Figure 1 presents the overall performance ofFASP® with different storage appliances and under varied WAN conditions. For an easy comparison with other transmission protocols, we also append SCP, RSYNC, FTP and theoretical TCP throughput data.
Figure 1 — Summary of FASPthroughput versus latency and packet loss, as compared to TCP-based transfer tools for a 10 Gbps WAN
The comparison of FASP, SCP, RSYNC, FTP and TCP in Figure 1 demonstrates that FASP eliminates the TCP bottleneck for the bulk data transmissions and improves the throughput by a factor of up to thousands. Perhaps even more important, FASP transfer speeds are relatively constant over network WAN conditions ranging from 0 ms to 300 ms round-trip latency, and 0% packet loss to 5% packet loss. TCP-based protocols drop by a factor of 1000X over the same conditions.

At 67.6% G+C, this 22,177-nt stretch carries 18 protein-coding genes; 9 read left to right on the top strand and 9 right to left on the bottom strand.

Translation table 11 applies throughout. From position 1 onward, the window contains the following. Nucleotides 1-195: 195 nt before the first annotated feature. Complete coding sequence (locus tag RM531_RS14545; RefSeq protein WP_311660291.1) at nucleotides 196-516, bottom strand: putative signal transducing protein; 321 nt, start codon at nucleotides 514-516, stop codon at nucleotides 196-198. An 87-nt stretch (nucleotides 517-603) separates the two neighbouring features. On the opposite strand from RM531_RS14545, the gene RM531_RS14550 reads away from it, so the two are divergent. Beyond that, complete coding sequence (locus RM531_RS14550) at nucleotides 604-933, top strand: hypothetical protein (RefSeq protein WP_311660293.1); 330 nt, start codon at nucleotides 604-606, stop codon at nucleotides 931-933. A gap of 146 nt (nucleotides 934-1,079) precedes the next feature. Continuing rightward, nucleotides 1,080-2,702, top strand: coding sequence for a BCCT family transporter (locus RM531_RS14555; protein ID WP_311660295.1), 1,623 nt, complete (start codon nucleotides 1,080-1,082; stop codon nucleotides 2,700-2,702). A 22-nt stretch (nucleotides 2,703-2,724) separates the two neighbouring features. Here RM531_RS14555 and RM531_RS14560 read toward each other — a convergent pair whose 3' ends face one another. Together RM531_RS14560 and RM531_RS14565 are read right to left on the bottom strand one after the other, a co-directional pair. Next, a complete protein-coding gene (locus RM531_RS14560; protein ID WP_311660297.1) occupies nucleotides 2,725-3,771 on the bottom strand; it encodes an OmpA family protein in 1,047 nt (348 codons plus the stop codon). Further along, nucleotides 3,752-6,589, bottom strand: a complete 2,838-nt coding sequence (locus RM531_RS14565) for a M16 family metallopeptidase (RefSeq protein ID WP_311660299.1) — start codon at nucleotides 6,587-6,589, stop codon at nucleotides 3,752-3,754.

Details of throughputs obtained with the various storage configurations are shown below. The overall throughputs below 2 Gbps for the majority of transfers in tables (b) and (c) reach the limit of single CPU core’s processing capacity for a reader or writer (as verified with Top). FASP provides an option to run parallel concurrent sessions to transfer one file or file set, where each session transfers a portion of the data and uses one CPU core, to take advantage of multiple-core architectures and achieve higher throughputs. Tables (d) and (e) show the improved overall throughput obtained by running FASP in this mode, with 4-8 transfer sessions.
Tables (a) through (c): FASP Throughputs on NAS, Hybrid NAS (HNAS) and Cluster over varied WAN conditions.
(a) Single large file, 1 Gbps WAN performance
(b) Single large file, multi-Gbps WAN performance
(c) Small files with 5MB mean size, multi-Gbps WAN performance
Tables (d) and (e): FASP throughput for a single large file on NAS, Hybrid NAS (HNAS) and Cluster over varied WAN conditions with 4-8 session
(d) Single large file, 1 Gbps WAN performance
(e) Small files with 5MB mean size, multi-Gbps WAN performance
Summary of results